How Scottish hillwalkers can help science by collecting soil samples from Munros across Scotland
The good news is you don’t need to donate any body parts – just lend them.
They are recruiting volunteers to help collect samples of earth from all of Scotland’s 282 Munros, the mountains with summits of 3,000 feet or higher.
It is hoped analysis of the soils will shed new light on the mixture and numbers of organisms living at the uppermost extremes of Scotland’s landscape and how climate change is affecting them.
The project, by researchers at the James Hutton Institute (JHI), will cover many of the best-known and some of the most remote Scottish mountains – including Ben Nevis, the nation’s tallest peak, and the likes of Ben Lomond, Slioch, Ben Lawers and Ben Vorlich.
Testing soils for biodiversity will reveal everything from ‘the seven kingdoms of life’ that lives in it, according to the team – ranging from the simplest single-cell beasties to fungi, worms and insects and even mammals like voles and hares.
The scientists will do this by extracting genetic material from the samples, which is then sequenced and compared with existing DNA databases.
The carbon and nitrogen content of the soils will also be measured, helping reveal how biodiversity is linked to the amount of carbon stored in earth and the ways nitrogen pollution affects organisms.
The team at JHI, which specialises in science related to land use, natural resources and agriculture, will be dishing out sampling kits to contributors for use between June and September this year and next.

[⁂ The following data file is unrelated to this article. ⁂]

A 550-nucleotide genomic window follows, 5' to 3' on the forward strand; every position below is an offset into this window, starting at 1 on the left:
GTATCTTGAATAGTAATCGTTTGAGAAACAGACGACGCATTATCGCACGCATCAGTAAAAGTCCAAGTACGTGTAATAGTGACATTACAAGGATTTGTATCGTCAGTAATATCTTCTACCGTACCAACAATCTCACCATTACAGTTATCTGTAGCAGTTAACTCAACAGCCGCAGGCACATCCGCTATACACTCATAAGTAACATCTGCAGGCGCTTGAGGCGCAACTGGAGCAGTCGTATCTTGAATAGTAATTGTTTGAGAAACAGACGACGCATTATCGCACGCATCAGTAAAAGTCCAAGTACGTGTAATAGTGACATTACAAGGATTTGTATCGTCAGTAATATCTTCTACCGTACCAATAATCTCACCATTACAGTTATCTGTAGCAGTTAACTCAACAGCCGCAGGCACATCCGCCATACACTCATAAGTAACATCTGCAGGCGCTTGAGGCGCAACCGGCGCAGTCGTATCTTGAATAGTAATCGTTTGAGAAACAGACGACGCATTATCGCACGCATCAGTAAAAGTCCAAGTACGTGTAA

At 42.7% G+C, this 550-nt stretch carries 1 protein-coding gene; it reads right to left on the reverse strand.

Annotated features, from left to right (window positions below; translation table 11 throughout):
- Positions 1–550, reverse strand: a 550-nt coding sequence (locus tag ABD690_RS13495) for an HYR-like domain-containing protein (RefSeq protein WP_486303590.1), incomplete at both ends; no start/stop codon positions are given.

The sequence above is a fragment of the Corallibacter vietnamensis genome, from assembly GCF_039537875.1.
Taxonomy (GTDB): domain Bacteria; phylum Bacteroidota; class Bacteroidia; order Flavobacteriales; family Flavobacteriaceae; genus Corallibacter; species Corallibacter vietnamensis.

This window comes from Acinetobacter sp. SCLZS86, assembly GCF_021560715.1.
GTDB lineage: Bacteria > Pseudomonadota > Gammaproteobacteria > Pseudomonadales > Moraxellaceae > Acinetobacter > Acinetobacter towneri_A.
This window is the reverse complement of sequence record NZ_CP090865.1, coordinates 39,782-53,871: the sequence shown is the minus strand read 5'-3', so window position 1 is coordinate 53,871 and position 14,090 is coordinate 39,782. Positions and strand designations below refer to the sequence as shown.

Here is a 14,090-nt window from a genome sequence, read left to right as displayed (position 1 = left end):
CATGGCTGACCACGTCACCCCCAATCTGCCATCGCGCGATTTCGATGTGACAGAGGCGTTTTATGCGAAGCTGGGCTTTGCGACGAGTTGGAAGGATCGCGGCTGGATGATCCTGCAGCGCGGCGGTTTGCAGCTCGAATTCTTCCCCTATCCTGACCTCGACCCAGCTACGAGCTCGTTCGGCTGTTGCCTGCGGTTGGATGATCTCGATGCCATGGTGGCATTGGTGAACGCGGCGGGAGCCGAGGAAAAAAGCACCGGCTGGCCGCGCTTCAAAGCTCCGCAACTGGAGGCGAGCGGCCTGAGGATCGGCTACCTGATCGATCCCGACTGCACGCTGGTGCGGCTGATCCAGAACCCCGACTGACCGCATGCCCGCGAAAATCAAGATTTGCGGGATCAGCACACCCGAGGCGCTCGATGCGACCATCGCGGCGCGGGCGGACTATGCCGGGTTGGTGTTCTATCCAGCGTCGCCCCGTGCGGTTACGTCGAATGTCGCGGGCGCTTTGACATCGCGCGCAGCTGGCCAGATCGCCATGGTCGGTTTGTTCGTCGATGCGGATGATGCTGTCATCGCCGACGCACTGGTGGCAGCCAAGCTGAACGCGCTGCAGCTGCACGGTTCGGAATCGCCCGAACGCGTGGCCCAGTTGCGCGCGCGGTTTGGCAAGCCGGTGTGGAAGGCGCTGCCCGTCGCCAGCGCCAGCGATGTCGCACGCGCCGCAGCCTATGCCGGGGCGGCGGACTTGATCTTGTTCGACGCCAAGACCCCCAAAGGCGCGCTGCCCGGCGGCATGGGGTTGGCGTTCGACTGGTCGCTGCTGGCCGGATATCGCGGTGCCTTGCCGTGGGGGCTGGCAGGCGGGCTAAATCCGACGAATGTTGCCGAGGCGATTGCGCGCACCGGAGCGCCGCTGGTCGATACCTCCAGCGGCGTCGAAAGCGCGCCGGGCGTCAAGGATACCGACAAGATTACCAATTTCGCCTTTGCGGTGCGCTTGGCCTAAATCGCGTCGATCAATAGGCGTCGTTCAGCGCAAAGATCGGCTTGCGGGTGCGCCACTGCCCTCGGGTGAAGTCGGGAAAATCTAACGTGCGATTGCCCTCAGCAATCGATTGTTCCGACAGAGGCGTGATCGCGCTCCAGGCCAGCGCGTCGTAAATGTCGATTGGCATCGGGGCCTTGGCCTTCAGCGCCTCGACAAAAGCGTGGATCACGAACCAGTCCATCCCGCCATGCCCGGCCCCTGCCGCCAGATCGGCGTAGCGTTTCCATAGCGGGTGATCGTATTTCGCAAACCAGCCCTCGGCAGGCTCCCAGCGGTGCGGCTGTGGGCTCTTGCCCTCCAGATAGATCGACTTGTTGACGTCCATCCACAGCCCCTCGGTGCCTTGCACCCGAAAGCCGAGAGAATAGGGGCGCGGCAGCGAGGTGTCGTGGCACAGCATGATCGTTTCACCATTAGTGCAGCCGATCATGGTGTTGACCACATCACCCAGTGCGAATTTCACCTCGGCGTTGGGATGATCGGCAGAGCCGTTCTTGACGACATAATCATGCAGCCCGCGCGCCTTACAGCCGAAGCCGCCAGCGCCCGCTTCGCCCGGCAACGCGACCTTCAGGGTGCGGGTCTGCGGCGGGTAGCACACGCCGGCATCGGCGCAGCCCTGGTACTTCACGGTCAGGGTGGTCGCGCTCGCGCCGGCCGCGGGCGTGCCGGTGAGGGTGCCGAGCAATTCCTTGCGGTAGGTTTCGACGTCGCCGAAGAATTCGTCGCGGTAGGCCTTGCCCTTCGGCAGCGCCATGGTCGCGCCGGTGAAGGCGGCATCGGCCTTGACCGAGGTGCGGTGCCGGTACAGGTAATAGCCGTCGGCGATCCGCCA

A few sites have already been tested as part of a successful pilot scheme carried out in partnership with the charity PlantLife in 2021, which saw 219 samples collected from 55 Munros in the Cairngorms National Park – with astounding results.
A whopping 2,748 species of fungi were identified, including one that was previously unknown to science and two others which had never previously been seen in the UK. It has been claimed there are more living things in a single teaspoon of soil than there are humans on the whole planet.
Underground organisms are vital to the functioning of healthy eco-systems, performing important services such as breaking down organic matter, recycling nutrients, supporting plant growth and controlling storage of carbon in the soil.
Part of the reason for the project is to identify the species living up high before the warming climate pushes them so far uphill they run out of territory and cease to exist.
Andrea Britton, an ecologist at the JHI’s Aberdeen campus, is a project leader for the initiative. “We’re now expanding our work to include the whole of Scotland and all aspects of soil biodiversity,” she said.
“Soils are among the most biodiverse habitats on earth – home to an amazing array of life, including bacteria, fungi, nematodes, worms, mites, springtails and many others.
“But the biodiversity in our mountain soils is still virtually unknown, and potentially we could lose it before we even know what species are there.
“Many of those we do know about are already living on the edge of their natural range. In a landscape that is warming up fast, they have nowhere else left to go, and are at risk of extinction.”
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